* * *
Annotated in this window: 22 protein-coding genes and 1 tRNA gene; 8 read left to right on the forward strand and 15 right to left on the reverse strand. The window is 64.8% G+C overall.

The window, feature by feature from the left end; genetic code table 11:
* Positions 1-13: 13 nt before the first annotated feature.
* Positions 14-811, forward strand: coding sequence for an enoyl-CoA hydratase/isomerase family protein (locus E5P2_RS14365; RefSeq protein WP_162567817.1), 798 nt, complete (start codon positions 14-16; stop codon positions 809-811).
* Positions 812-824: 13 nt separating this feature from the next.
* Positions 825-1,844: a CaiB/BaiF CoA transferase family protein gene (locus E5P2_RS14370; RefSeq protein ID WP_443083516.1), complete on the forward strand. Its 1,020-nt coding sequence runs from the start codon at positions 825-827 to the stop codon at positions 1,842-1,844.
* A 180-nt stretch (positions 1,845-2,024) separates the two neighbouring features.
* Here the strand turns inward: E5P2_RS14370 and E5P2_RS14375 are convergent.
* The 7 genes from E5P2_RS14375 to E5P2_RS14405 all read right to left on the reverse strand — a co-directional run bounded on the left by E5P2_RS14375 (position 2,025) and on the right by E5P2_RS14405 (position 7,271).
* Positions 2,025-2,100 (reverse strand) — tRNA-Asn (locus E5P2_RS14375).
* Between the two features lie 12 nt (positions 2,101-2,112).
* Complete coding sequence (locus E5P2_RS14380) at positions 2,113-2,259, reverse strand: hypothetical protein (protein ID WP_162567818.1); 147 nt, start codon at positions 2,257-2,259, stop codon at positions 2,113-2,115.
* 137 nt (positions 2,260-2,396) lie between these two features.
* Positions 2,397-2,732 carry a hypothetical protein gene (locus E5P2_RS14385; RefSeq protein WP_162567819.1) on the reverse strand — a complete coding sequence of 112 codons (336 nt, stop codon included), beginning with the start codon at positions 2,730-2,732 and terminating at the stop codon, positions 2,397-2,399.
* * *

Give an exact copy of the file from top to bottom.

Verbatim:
Annotated in this window: 22 protein-coding genes and 1 tRNA gene; 8 read left to right on the forward strand and 15 right to left on the reverse strand. The window is 64.8% G+C overall.

The window, feature by feature from the left end; genetic code table 11:
* Positions 1-13: 13 nt before the first annotated feature.
* Positions 14-811, forward strand: coding sequence for an enoyl-CoA hydratase/isomerase family protein (locus E5P2_RS14365; RefSeq protein WP_162567817.1), 798 nt, complete (start codon positions 14-16; stop codon positions 809-811).
* Positions 812-824: 13 nt separating this feature from the next.
* Positions 825-1,844: a CaiB/BaiF CoA transferase family protein gene (locus E5P2_RS14370; RefSeq protein ID WP_443083516.1), complete on the forward strand. Its 1,020-nt coding sequence runs from the start codon at positions 825-827 to the stop codon at positions 1,842-1,844.
* A 180-nt stretch (positions 1,845-2,024) separates the two neighbouring features.
* Here the strand turns inward: E5P2_RS14370 and E5P2_RS14375 are convergent.
* The 7 genes from E5P2_RS14375 to E5P2_RS14405 all read right to left on the reverse strand — a co-directional run bounded on the left by E5P2_RS14375 (position 2,025) and on the right by E5P2_RS14405 (position 7,271).
* Positions 2,025-2,100 (reverse strand) — tRNA-Asn (locus E5P2_RS14375).
* Between the two features lie 12 nt (positions 2,101-2,112).
* Complete coding sequence (locus E5P2_RS14380) at positions 2,113-2,259, reverse strand: hypothetical protein (protein ID WP_162567818.1); 147 nt, start codon at positions 2,257-2,259, stop codon at positions 2,113-2,115.
* 137 nt (positions 2,260-2,396) lie between these two features.
* Positions 2,397-2,732 carry a hypothetical protein gene (locus E5P2_RS14385; RefSeq protein WP_162567819.1) on the reverse strand — a complete coding sequence of 112 codons (336 nt, stop codon included), beginning with the start codon at positions 2,730-2,732 and terminating at the stop codon, positions 2,397-2,399.